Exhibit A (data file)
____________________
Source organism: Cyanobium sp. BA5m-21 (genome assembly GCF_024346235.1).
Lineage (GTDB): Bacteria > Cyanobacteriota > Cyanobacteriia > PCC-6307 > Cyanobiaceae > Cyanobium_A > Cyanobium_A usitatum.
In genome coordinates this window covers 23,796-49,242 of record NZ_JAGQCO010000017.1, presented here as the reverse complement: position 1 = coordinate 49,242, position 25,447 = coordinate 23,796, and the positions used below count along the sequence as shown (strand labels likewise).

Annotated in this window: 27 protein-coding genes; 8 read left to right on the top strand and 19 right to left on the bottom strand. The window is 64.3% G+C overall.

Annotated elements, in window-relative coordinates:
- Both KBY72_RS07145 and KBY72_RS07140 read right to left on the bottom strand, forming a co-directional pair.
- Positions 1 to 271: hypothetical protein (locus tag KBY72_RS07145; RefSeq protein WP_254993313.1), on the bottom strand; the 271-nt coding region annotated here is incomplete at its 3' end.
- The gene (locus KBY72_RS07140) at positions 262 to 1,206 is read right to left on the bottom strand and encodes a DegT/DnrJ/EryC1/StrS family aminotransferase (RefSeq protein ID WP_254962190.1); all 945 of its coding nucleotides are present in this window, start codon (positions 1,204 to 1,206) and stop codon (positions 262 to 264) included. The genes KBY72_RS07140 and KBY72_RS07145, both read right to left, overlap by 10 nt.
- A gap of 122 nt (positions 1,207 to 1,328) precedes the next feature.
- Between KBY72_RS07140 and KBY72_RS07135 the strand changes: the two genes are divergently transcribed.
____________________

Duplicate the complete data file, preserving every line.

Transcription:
Source organism: Cyanobium sp. BA5m-21 (genome assembly GCF_024346235.1).
Lineage (GTDB): Bacteria > Cyanobacteriota > Cyanobacteriia > PCC-6307 > Cyanobiaceae > Cyanobium_A > Cyanobium_A usitatum.
In genome coordinates this window covers 23,796-49,242 of record NZ_JAGQCO010000017.1, presented here as the reverse complement: position 1 = coordinate 49,242, position 25,447 = coordinate 23,796, and the positions used below count along the sequence as shown (strand labels likewise).

Annotated in this window: 27 protein-coding genes; 8 read left to right on the top strand and 19 right to left on the bottom strand. The window is 64.3% G+C overall.

Annotated elements, in window-relative coordinates:
- Both KBY72_RS07145 and KBY72_RS07140 read right to left on the bottom strand, forming a co-directional pair.
- Positions 1 to 271: hypothetical protein (locus tag KBY72_RS07145; RefSeq protein WP_254993313.1), on the bottom strand; the 271-nt coding region annotated here is incomplete at its 3' end.
- The gene (locus KBY72_RS07140) at positions 262 to 1,206 is read right to left on the bottom strand and encodes a DegT/DnrJ/EryC1/StrS family aminotransferase (RefSeq protein ID WP_254962190.1); all 945 of its coding nucleotides are present in this window, start codon (positions 1,204 to 1,206) and stop codon (positions 262 to 264) included. The genes KBY72_RS07140 and KBY72_RS07145, both read right to left, overlap by 10 nt.
- A gap of 122 nt (positions 1,207 to 1,328) precedes the next feature.
- Between KBY72_RS07140 and KBY72_RS07135 the strand changes: the two genes are divergently transcribed.